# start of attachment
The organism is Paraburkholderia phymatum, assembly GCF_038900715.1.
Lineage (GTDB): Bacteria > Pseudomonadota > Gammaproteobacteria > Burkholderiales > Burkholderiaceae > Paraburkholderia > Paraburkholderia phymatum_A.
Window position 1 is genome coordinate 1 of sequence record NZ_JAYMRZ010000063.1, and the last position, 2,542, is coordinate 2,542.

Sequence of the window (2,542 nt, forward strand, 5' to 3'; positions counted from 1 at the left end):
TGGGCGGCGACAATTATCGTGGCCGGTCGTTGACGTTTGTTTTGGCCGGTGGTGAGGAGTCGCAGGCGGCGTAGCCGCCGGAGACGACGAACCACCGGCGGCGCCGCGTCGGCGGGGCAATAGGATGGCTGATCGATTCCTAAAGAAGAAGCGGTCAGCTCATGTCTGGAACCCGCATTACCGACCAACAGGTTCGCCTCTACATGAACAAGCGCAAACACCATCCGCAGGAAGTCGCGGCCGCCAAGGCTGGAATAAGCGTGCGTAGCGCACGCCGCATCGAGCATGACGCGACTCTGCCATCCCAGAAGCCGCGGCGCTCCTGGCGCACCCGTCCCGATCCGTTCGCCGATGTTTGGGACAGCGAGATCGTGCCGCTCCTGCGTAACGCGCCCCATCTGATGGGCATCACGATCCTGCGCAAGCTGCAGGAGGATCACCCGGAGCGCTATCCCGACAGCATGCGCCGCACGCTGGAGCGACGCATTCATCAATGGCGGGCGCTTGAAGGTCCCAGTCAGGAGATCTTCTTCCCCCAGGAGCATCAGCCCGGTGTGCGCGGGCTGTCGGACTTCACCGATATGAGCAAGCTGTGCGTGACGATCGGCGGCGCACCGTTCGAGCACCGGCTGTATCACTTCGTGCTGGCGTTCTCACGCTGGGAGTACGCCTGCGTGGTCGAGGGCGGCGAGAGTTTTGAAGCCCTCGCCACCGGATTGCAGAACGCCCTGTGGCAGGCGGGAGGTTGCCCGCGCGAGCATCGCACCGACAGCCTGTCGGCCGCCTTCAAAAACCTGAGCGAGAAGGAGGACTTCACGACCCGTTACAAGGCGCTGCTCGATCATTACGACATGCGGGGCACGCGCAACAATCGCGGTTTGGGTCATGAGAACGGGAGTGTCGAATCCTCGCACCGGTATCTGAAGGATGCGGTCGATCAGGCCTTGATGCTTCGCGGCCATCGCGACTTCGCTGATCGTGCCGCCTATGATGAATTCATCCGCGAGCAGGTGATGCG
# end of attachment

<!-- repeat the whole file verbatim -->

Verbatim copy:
The organism is Paraburkholderia phymatum, assembly GCF_038900715.1.
Lineage (GTDB): Bacteria > Pseudomonadota > Gammaproteobacteria > Burkholderiales > Burkholderiaceae > Paraburkholderia > Paraburkholderia phymatum_A.
Window position 1 is genome coordinate 1 of sequence record NZ_JAYMRZ010000063.1, and the last position, 2,542, is coordinate 2,542.

Sequence of the window (2,542 nt, forward strand, 5' to 3'; positions counted from 1 at the left end):
TGGGCGGCGACAATTATCGTGGCCGGTCGTTGACGTTTGTTTTGGCCGGTGGTGAGGAGTCGCAGGCGGCGTAGCCGCCGGAGACGACGAACCACCGGCGGCGCCGCGTCGGCGGGGCAATAGGATGGCTGATCGATTCCTAAAGAAGAAGCGGTCAGCTCATGTCTGGAACCCGCATTACCGACCAACAGGTTCGCCTCTACATGAACAAGCGCAAACACCATCCGCAGGAAGTCGCGGCCGCCAAGGCTGGAATAAGCGTGCGTAGCGCACGCCGCATCGAGCATGACGCGACTCTGCCATCCCAGAAGCCGCGGCGCTCCTGGCGCACCCGTCCCGATCCGTTCGCCGATGTTTGGGACAGCGAGATCGTGCCGCTCCTGCGTAACGCGCCCCATCTGATGGGCATCACGATCCTGCGCAAGCTGCAGGAGGATCACCCGGAGCGCTATCCCGACAGCATGCGCCGCACGCTGGAGCGACGCATTCATCAATGGCGGGCGCTTGAAGGTCCCAGTCAGGAGATCTTCTTCCCCCAGGAGCATCAGCCCGGTGTGCGCGGGCTGTCGGACTTCACCGATATGAGCAAGCTGTGCGTGACGATCGGCGGCGCACCGTTCGAGCACCGGCTGTATCACTTCGTGCTGGCGTTCTCACGCTGGGAGTACGCCTGCGTGGTCGAGGGCGGCGAGAGTTTTGAAGCCCTCGCCACCGGATTGCAGAACGCCCTGTGGCAGGCGGGAGGTTGCCCGCGCGAGCATCGCACCGACAGCCTGTCGGCCGCCTTCAAAAACCTGAGCGAGAAGGAGGACTTCACGACCCGTTACAAGGCGCTGCTCGATCATTACGACATGCGGGGCACGCGCAACAATCGCGGTTTGGGTCATGAGAACGGGAGTGTCGAATCCTCGCACCGGTATCTGAAGGATGCGGTCGATCAGGCCTTGATGCTTCGCGGCCATCGCGACTTCGCTGATCGTGCCGCCTATGATGAATTCATCCGCGAGCAGGTGATGCG